In my previous article “Komolgorov Complexity…” I presented one atheist scenario to explain the origin of the universe:
Atheist scenario: A universe exists as a result of springing into existence uncaused out of nothing.
This really bothered Adam Hazzard. At first he accused me of presenting this as the atheist position, which I didn’t. I explicitly stated that it was one atheist position. And I pointed out that many atheists have presented this as a hypothesis for the origin of the universe. Adam was not satisfied. He retorted: “Surely you’re aware of the difference between “could have” and “did”? Surely you’re aware of the difference between speculation and a claim of knowledge?” Atheists don’t really believe this is the case, apparently. They’re just speculating.
In fact, there’s a real problem with the way Adam is arguing. Let’s consider an analogy. Imagine that Trish tells her friend Jen that she’s considering hiring Mr. Jones as her new gardener. And Jen replies:
“I don’t know about that. What if Mr. Jones is a serial killer?”
Jen could mean that in a speculative, half-joking way along the lines of “What would things be like if that were true?” Trish chuckles, joins Jen in the speculation for a while … and then later that day she calls Mr. Jones’ references and sets up an interview.
Or Jen could mean that in a serious way, in a way intended to preclude the real possibility of hiring Mr. Jones. If she means it in that way then we’re not talking light hearted speculation any more. Rather, we’re talking serious evidential claims that could seriously affect a man’s career. And Jen better be prepared to defend them. She can say “I was just speculating!” in the first scenario but not the second.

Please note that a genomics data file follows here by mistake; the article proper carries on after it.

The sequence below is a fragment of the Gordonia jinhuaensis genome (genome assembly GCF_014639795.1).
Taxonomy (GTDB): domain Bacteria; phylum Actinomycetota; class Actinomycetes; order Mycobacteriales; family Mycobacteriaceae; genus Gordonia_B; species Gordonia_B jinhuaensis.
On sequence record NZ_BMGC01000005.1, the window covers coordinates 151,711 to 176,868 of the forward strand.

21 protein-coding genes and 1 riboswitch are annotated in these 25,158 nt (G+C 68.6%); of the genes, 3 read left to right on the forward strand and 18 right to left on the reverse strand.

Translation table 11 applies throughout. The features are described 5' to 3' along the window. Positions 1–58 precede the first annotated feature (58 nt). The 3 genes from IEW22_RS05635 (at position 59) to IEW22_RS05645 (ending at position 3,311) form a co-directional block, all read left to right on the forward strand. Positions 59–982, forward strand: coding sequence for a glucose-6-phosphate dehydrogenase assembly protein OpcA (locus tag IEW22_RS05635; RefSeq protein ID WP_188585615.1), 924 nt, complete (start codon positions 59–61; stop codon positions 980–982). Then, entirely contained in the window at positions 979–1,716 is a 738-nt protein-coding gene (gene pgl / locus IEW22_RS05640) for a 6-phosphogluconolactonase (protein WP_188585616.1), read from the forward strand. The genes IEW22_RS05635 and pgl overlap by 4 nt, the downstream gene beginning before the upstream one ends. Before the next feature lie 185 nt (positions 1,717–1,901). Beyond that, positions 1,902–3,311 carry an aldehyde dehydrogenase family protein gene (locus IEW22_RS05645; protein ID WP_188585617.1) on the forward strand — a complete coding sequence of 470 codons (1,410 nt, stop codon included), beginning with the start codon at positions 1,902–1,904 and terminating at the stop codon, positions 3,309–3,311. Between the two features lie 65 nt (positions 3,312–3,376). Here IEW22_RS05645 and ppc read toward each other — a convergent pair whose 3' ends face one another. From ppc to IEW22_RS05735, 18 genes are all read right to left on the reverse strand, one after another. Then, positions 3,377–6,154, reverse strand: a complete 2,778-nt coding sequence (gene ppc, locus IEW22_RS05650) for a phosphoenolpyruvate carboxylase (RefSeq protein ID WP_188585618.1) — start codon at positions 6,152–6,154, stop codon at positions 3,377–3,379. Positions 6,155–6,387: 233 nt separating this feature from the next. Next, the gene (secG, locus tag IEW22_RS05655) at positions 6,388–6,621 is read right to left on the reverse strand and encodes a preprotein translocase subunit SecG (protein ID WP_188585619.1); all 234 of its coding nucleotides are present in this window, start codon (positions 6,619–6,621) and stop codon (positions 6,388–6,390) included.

Now let’s shift to discussion of the origin of the universe. Here our dialogue partner will be Robert Hayes. He begins by observing:
“If the singularity of the “Big Bang” was a quantum fluctuation, we have before us a plausible scenario for the creation of the universe in vacuo.”
Further down the page Hayes concludes:
“Since coherent, observationally plausible theories can account for design in both the physical and biological domains, science offers no reason to invoke the extra metaphysical baggage some would lay upon us with “God” hypotheses.” (“The “Purpose” of Chance in Light of the Physical Basis of Evolution,” in Origin and Evolution of the Universe: Evidence for Design?, ed. John M. Robson (McGill Queen’s University Press, 1987), 24.)
Hayes clearly is not offering a light hearted “what if” speculation along the lines of “What would the moon taste like if it were made of green cheese?” Rather, he’s offering a serious proposal which is, so he thinks, of sufficient merit to preclude the appeal to agency as a viable cause of the universe’s origin. And that means that Hayes better be prepared to defend his proposal. He can’t escape that obligation by saying he doesn’t really believe it, or he’s not sure of it, or he was just speculating. If he thinks it is of sufficient merit to warrant precluding design, he has to defend it.